Anthropology of Childbirth: Where, How and Why
Childbirth is one of the most profound experiences for any woman and to an equal measure, it has been known to cause a similar effect on men as well…
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The experience of birth has been different with each time period and with each culture (Gelis, 1991). Traditions, religions, and feminist perspectives have impacted differently on childbirth, making each childbirth experience different (Gelis, 1991). This paper shall discuss the anthropology of birth – answering questions on where, how, and why. A focus on cultural and social differences shall be considered for this study. It shall discuss the medical anthropology of childbirth, the theory of power, medical power, and the power of knowledge. A discussion on feminism and feminist perspectives on pregnancy and child birth shall also be established. A view on what women want and how they choose where, how, and why they want to give birth shall also be presented. The choice of prenatal care shall be considered for this paper, including the influences for women’s choice. This paper shall then discuss whether or not women have a choice on childbirth or if society has that choice. The differences between the cultures and social classes will also be presented in this study. These topics shall be considered in order to establish a clear and comprehensive understanding of childbirth and its anthropology.
II. 1 Foucault, power, and childbirth...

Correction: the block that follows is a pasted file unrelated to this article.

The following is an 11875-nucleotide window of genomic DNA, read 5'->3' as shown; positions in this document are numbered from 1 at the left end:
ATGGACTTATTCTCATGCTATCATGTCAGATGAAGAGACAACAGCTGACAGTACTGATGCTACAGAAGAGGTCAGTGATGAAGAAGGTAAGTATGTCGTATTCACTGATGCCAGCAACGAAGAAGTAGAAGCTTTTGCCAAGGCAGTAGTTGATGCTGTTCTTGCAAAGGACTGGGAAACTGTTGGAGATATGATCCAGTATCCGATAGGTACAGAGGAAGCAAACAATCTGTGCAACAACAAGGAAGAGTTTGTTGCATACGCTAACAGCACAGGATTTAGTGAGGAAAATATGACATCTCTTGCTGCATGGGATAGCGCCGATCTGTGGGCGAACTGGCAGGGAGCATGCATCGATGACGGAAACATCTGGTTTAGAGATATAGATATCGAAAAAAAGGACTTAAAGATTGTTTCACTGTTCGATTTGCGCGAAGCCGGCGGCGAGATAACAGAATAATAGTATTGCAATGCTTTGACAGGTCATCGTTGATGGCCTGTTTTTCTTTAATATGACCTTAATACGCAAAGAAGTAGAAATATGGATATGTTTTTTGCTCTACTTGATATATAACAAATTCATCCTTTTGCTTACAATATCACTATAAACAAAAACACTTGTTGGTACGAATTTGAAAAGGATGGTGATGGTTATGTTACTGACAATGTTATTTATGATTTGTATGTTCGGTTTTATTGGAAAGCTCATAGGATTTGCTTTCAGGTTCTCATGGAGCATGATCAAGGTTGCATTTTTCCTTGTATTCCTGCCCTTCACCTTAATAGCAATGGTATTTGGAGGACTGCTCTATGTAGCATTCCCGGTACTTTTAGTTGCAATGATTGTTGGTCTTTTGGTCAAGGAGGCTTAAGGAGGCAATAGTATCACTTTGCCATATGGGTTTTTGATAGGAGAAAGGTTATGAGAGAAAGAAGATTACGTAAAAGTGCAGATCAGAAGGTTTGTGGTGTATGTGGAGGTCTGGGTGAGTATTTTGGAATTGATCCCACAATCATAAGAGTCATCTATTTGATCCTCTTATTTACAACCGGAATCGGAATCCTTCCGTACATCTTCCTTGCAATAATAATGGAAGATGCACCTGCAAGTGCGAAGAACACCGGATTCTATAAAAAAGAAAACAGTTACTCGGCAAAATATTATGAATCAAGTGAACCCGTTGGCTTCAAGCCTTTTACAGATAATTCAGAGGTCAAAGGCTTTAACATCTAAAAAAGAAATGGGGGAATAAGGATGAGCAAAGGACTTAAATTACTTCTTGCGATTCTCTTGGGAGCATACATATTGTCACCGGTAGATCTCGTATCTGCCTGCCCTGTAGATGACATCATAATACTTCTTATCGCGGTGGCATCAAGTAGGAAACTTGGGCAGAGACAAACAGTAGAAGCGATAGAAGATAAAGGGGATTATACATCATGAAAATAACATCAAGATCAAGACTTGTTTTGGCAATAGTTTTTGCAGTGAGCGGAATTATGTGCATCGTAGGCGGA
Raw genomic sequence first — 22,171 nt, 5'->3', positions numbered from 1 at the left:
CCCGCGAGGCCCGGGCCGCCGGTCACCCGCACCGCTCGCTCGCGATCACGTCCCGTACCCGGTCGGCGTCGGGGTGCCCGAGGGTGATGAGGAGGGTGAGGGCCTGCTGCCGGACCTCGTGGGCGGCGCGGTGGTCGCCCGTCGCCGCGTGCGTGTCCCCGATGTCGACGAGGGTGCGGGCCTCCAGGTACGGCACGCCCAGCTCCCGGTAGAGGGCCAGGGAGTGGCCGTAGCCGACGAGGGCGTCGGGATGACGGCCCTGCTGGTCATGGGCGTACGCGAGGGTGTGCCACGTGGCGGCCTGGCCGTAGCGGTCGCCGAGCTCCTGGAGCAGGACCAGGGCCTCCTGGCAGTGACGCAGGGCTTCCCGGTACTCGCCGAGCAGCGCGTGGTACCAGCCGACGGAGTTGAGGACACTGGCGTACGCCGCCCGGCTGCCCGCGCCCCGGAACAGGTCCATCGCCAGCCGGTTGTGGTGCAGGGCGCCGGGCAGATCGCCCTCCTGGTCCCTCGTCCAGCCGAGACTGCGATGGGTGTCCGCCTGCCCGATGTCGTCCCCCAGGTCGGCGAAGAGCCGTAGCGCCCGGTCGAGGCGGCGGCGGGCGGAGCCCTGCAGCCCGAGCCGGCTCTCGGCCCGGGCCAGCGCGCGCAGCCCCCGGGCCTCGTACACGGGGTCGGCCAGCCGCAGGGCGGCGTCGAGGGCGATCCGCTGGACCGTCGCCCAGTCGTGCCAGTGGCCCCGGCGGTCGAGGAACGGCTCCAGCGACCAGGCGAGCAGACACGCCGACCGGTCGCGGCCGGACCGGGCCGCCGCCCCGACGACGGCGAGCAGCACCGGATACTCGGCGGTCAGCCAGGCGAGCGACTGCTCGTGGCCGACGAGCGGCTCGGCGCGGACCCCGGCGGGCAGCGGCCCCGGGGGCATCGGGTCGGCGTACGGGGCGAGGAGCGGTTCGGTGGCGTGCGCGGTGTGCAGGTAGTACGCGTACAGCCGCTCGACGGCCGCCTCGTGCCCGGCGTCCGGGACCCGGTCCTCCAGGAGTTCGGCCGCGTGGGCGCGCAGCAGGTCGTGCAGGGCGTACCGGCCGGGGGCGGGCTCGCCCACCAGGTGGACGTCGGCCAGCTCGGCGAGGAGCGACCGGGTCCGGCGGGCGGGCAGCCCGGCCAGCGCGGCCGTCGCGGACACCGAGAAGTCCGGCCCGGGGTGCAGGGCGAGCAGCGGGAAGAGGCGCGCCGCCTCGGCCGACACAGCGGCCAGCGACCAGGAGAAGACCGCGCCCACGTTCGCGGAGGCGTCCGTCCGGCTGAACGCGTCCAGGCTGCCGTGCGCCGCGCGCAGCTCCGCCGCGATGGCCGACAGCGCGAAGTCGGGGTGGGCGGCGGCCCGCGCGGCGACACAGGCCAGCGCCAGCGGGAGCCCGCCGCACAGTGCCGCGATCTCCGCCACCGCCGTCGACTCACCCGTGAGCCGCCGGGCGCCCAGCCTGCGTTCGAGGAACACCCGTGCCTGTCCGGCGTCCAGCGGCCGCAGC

Homebirthers who refuse medical monitoring often succeed in compromising the authority of medical childbirths; they also reject the docile body and live in their empowered body (Cheyney, 2006). They also support the democratization of the woman’s choice during birthing. Those opting for homebirths discuss their attempts at avoiding medical assistance and they create a picture of a reality which does not in any way represent docility, but one which manifests personal power. Women opting for childbirth declare that they do not need all the medical interventions which are being made available during childbirth; and they are also in disbelief of claims that 30% of women cannot deliver their babies naturally (Cheyney, 2006). These women declare that these beliefs are only used as a means of controlling women, disempowering them and ‘medicalizing’ childbirths. By accepting the link between knowledge and power, women are supporting Foucault’s contention that knowledge and power are synonymous with each other. Knowledge/power as a concept also implies the inseparable nature of these ideas and how discipline can increase their impact (Cheyney, 2006). Society agrees that with the power given to some groups (obstetricians) and denied for others (like midwives), social functions are often determined. This understanding results to subjugated conceptualizations which can manifest as medical and midwifery ideals of care. With knowledge and the experience of personal power during birth, women who choose homebirths with midwives declare more power and knowledge in their choice (Gordon, 1980). Foucault criticizes modern practices and how these practices lead to submissive qualities with promised success rates and rewards for their subjugation. In relation to